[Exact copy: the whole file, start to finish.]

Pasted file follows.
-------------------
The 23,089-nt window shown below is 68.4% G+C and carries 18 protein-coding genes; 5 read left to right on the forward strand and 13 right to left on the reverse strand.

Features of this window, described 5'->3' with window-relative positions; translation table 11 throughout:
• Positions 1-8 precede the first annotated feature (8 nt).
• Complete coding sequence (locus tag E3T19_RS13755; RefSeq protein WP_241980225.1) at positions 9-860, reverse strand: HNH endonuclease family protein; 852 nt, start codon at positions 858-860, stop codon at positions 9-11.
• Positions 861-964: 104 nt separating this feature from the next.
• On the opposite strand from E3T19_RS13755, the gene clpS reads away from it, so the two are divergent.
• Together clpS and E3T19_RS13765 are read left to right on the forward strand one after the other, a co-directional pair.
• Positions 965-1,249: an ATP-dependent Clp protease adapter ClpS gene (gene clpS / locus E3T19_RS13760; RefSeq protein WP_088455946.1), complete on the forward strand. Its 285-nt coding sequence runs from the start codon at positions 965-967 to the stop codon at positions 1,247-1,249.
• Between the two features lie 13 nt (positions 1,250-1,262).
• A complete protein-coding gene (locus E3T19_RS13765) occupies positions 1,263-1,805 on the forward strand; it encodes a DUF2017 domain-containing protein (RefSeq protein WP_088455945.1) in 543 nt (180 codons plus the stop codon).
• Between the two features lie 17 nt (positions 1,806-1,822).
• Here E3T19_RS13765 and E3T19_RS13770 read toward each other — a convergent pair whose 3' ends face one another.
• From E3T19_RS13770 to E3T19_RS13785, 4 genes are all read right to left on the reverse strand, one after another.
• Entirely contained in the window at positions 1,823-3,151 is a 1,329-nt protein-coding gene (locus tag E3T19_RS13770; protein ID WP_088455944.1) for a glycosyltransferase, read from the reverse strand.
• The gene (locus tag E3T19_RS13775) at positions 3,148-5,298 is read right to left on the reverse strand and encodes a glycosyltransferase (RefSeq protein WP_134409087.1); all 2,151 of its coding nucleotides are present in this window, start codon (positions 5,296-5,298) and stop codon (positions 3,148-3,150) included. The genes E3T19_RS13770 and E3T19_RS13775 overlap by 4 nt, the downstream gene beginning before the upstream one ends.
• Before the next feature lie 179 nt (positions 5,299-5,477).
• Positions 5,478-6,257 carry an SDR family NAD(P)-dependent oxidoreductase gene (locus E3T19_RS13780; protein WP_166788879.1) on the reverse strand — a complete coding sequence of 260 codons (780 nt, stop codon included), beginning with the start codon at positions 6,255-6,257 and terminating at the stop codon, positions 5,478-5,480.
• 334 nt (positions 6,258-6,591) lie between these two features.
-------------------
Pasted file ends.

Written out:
The 23,089-nt window shown below is 68.4% G+C and carries 18 protein-coding genes; 5 read left to right on the forward strand and 13 right to left on the reverse strand.

Features of this window, described 5'->3' with window-relative positions; translation table 11 throughout:
• Positions 1-8 precede the first annotated feature (8 nt).
• Complete coding sequence (locus tag E3T19_RS13755; RefSeq protein WP_241980225.1) at positions 9-860, reverse strand: HNH endonuclease family protein; 852 nt, start codon at positions 858-860, stop codon at positions 9-11.
• Positions 861-964: 104 nt separating this feature from the next.
• On the opposite strand from E3T19_RS13755, the gene clpS reads away from it, so the two are divergent.
• Together clpS and E3T19_RS13765 are read left to right on the forward strand one after the other, a co-directional pair.
• Positions 965-1,249: an ATP-dependent Clp protease adapter ClpS gene (gene clpS / locus E3T19_RS13760; RefSeq protein WP_088455946.1), complete on the forward strand. Its 285-nt coding sequence runs from the start codon at positions 965-967 to the stop codon at positions 1,247-1,249.
• Between the two features lie 13 nt (positions 1,250-1,262).
• A complete protein-coding gene (locus E3T19_RS13765) occupies positions 1,263-1,805 on the forward strand; it encodes a DUF2017 domain-containing protein (RefSeq protein WP_088455945.1) in 543 nt (180 codons plus the stop codon).
• Between the two features lie 17 nt (positions 1,806-1,822).
• Here E3T19_RS13765 and E3T19_RS13770 read toward each other — a convergent pair whose 3' ends face one another.
• From E3T19_RS13770 to E3T19_RS13785, 4 genes are all read right to left on the reverse strand, one after another.
• Entirely contained in the window at positions 1,823-3,151 is a 1,329-nt protein-coding gene (locus tag E3T19_RS13770; protein ID WP_088455944.1) for a glycosyltransferase, read from the reverse strand.
• The gene (locus tag E3T19_RS13775) at positions 3,148-5,298 is read right to left on the reverse strand and encodes a glycosyltransferase (RefSeq protein WP_134409087.1); all 2,151 of its coding nucleotides are present in this window, start codon (positions 5,296-5,298) and stop codon (positions 3,148-3,150) included. The genes E3T19_RS13770 and E3T19_RS13775 overlap by 4 nt, the downstream gene beginning before the upstream one ends.
• Before the next feature lie 179 nt (positions 5,299-5,477).
• Positions 5,478-6,257 carry an SDR family NAD(P)-dependent oxidoreductase gene (locus E3T19_RS13780; protein WP_166788879.1) on the reverse strand — a complete coding sequence of 260 codons (780 nt, stop codon included), beginning with the start codon at positions 6,255-6,257 and terminating at the stop codon, positions 5,478-5,480.
• 334 nt (positions 6,258-6,591) lie between these two features.